OMAHA, Neb. -- An Indiana doctor accused of killing four people with ties to a Nebraska medical school that fired him was denied medical licenses in at least two states after the dismissal from Creighton University more than a decade ago.
Authorities have not disclosed a motive in the slayings, except to note the firing. But documents show that the dismissal for erratic behavior in 2001 had long-lasting effects on Anthony Garcia's career.
The slayings took place in two separate attacks five years apart.
The 40-year-old physician, who appeared before an Illinois judge Tuesday, is accused of killing a pathology professor and his wife earlier this year, as well as the 2008 stabbings of another professor's son and housekeeper in a neighborhood near the home of billionaire Warren Buffett.
Documents provided Tuesday by an Indiana medical licensing board show Dr. Garcia was denied a medical license in Louisiana a month before the 2008 killings. The May killings occurred within months of Dr. Garcia being denied an Indiana license.
Dr. Garcia, who now lives in Terre Haute, Ind., was arrested by Illinois State Police on Monday during a traffic stop in Union County, in southern Illinois.
The arrest came two months after Creighton professor Roger Brumback was fatally shot and his wife, Mary, stabbed to death in their home. The Brumbacks, both age 65, had ties to suburban Pittsburgh; he was a native of Monroeville and a Gateway High School graduate, and she was a graduate of Bethel Park High School.
In 2008, the son of pathology professor William Hunter and his housekeeper were stabbed to death in an affluent Omaha neighborhood.
Dr. Brumback and Dr. Hunter fired Dr. Garcia. Neither police nor Creighton officials have detailed the behavior that led to the dismissal.
But a letter sent by Dr. Brumback in January to the Indiana Professional Licensing Agency said Dr. Garcia was fired after attempting to sabotage a fellow Creighton resident. Documents filed with the letter showed that Dr. Garcia called the wife of the colleague -- who was in the midst of a high-pressure test -- insisting that the colleague return to the university's pathology department.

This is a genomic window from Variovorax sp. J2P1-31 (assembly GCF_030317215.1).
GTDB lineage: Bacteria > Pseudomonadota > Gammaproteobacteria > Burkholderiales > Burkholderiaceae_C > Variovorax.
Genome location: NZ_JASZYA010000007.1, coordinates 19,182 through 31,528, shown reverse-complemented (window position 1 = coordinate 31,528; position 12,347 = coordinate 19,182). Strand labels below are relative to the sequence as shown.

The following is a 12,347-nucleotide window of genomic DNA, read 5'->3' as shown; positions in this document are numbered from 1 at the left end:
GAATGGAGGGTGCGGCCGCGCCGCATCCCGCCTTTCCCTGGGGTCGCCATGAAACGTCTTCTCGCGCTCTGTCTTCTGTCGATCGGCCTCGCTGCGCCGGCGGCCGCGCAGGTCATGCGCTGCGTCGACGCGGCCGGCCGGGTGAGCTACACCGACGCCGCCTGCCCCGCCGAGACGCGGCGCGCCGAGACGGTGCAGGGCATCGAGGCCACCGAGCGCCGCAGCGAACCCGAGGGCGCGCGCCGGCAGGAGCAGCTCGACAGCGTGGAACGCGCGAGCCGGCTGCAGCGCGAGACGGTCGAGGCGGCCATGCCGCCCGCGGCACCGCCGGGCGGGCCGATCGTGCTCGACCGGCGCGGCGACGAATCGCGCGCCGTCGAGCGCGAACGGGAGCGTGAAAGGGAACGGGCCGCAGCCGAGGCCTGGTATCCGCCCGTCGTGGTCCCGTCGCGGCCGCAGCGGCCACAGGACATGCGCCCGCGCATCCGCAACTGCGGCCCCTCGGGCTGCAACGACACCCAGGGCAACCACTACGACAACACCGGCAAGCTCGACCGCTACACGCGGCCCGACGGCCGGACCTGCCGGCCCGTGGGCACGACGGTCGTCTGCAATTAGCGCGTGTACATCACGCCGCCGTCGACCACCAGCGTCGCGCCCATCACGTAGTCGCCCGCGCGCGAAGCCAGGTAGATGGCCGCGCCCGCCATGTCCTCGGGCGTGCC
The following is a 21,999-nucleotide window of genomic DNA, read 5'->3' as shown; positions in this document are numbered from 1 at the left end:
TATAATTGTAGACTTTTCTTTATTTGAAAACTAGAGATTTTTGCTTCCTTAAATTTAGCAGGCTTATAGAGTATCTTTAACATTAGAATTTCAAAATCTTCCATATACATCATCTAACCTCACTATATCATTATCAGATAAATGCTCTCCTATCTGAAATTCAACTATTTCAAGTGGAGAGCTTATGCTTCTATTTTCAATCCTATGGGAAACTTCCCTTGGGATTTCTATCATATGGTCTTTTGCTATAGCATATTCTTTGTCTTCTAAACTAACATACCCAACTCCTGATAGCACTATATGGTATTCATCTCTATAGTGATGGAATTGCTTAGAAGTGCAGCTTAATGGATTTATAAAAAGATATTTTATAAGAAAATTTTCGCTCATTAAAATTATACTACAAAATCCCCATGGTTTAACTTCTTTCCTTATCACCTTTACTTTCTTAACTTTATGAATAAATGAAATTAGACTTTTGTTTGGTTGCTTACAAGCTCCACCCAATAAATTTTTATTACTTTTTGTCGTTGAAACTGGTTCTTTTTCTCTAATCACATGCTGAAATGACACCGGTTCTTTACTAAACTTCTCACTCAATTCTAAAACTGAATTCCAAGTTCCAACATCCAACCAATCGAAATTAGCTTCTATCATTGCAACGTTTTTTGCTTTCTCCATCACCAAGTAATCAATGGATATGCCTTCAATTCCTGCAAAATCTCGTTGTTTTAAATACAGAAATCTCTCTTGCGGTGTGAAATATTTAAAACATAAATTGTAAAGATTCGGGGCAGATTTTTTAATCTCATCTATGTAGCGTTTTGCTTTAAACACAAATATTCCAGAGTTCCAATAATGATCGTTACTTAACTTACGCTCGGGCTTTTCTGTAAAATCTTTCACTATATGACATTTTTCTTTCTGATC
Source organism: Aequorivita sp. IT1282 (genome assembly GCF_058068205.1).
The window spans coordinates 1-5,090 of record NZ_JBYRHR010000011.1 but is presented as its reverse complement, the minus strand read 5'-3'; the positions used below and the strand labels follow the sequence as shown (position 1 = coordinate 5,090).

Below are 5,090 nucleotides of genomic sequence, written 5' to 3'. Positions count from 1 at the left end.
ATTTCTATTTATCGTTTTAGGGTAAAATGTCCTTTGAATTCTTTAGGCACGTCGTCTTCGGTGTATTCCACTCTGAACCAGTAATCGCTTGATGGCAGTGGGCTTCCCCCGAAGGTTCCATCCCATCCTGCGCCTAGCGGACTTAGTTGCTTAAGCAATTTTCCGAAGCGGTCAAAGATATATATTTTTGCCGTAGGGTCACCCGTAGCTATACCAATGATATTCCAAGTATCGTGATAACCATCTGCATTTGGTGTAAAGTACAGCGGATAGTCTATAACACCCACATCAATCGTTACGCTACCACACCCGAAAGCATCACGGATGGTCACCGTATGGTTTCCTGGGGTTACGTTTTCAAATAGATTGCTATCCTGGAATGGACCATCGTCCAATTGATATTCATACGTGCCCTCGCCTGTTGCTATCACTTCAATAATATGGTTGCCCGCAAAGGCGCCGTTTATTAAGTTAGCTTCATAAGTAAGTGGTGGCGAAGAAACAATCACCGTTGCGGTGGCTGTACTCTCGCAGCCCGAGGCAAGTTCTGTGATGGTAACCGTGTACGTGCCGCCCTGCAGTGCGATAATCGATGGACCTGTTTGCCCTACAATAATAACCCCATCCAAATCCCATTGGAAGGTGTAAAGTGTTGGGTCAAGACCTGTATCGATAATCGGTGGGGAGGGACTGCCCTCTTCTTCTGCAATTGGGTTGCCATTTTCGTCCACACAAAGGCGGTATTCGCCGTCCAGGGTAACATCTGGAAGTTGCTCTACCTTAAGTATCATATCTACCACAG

Dr. Garcia quit a previous residency to avoid a disciplinary hearing for yelling at a radiology resident. He was fired from subsequent residence programs after failing to obtain a medical license because he omitted problems at earlier programs.
Detectives had few leads in the first killings. Thomas Hunter and the housekeeper, Shirlee Sherman, were probably not the intended targets of the 2008 attack, and investigators believe Dr. Garcia acted alone, Omaha Police Chief Todd Schmaderer said.
Witnesses reported seeing a well-dressed, olive-skinned man parking a Homda CRV about a block from the Hunter home and walking up to the door with a case of some type.
Police released a sketch based on witnesses' recollections, and an award for information climbed to more than $50,000. But police were unable to develop any solid leads, despite an airing of the case on "America's Most Wanted."
Seven years had passed from the time Dr. Garcia was fired until the killings of Thomas and his housekeeper.
"For most people, that's such a long time in between," Omaha police spokeswoman Lt. Darci Tierney said. "It's probably understandable why his name wouldn't come up."
Lt. Tierney said detectives made progress in the case after the slaying of the Brumbacks, when an FBI task force was created to look into the slayings.
It was unclear where Dr. Garcia finished his medical residency after being fired from Creighton.
Since 2003, he has held medical licenses in California, Illinois and Indiana, but his temporary Indiana license expired in January, according to public records.
When he was arrested, Dr. Garcia appeared to be intoxicated and had a .45-caliber handgun, police said. He was jailed without bond.
He appeared in court in Jonesboro, Ill., about 120 miles southeast of St. Louis. A judge deferred questions about any possible extradition to Nebraska until Dr. Garcia confers with an attorney, according to a report by the Southern Illinoisan newspaper in Carbondale.
Allison Motta, a Chicago-area attorney who said she was contacted by Dr. Garcia's family to represent him, declined Tuesday to discuss the case.
Another court hearing was scheduled for today.